On Wednesday morning, Tracy Farnsworth welcomed the first class of the Idaho College of Osteopathic Medicine, or ICOM, to the campus in Meridian.
“Many people in the medical profession … will judge this school based on you,” Farnsworth, president of ICOM, said. “We invite you to step up, rise up and become the most capable doctors.”
ICOM, the first medical school in Idaho, begins classes Aug. 20. The school held an orientation on Wednesday that will continue to Friday, giving students a chance to meet the college’s faculty and see the new three-story facility.
Construction on the new building, next to Idaho State University-Meridian off Interstate 84, was completed in June. A ribbon cutting is scheduled for Sept. 5.
ICOM students will earn a Doctor of Osteopathic Medicine degree, or D.O., as opposed to a Doctor of Medicine degree, or M.D. Both groups are licensed physicians with similar schooling, training and practices, but their philosophies vary. Osteopathic medicine emphasizes holistic care and preventative treatment.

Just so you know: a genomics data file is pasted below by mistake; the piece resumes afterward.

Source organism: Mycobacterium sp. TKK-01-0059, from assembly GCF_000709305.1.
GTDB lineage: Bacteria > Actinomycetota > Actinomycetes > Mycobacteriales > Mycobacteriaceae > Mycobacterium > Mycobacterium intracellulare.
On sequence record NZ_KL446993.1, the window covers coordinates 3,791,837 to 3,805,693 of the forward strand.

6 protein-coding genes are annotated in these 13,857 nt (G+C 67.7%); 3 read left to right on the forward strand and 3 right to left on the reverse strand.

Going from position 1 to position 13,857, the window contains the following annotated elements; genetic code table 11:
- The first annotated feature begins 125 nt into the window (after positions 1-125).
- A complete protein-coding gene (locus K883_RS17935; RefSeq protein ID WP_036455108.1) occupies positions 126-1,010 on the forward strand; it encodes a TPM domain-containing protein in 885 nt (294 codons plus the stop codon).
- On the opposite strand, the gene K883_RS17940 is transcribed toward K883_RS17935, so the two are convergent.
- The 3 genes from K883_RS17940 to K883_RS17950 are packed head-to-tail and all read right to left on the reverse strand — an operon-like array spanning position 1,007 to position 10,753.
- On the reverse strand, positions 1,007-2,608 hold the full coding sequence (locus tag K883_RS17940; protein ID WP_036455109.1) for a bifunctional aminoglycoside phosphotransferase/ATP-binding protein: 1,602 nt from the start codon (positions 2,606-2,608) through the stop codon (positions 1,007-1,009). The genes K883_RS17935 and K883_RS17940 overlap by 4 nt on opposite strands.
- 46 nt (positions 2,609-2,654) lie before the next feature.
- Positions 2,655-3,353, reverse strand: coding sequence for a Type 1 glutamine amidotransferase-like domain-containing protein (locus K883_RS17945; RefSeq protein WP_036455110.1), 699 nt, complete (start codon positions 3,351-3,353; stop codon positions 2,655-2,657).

The first class has 162 students — 41 of whom are from Idaho. Yearly tuition is $49,750, not including fees or other expenses. Students were not eligible for federal financial assistance because it is ICOM’s first year. Seven students received $5,000 scholarships from the ICOM scholarship fund.
Officials hope graduates from ICOM will fill the critical doctor shortage in Idaho, which ranks 49th for the number of physicians and 50th for primary care physicians per capita in the nation, according to Robert Hasty, ICOM’s founding dean and chief academic officer.
Jacob Boyd, a Nampa native in ICOM’s first class of students, hopes to practice medicine in Idaho after he graduates and completes his residency. Boyd, who has family in the Treasure Valley, hopes to raise his family here as well.
“I’m proud that (ICOM) is here in Idaho,” he said.
Michael Kushner moved from Arizona, where he was a personal trainer, to attend ICOM.
“My whole goal is to get people living longer and living comfortably longer,” Kushner said. “That ties into the whole osteopathic medicine as a whole versus treating one disease and trying to live healthier as long as you can.”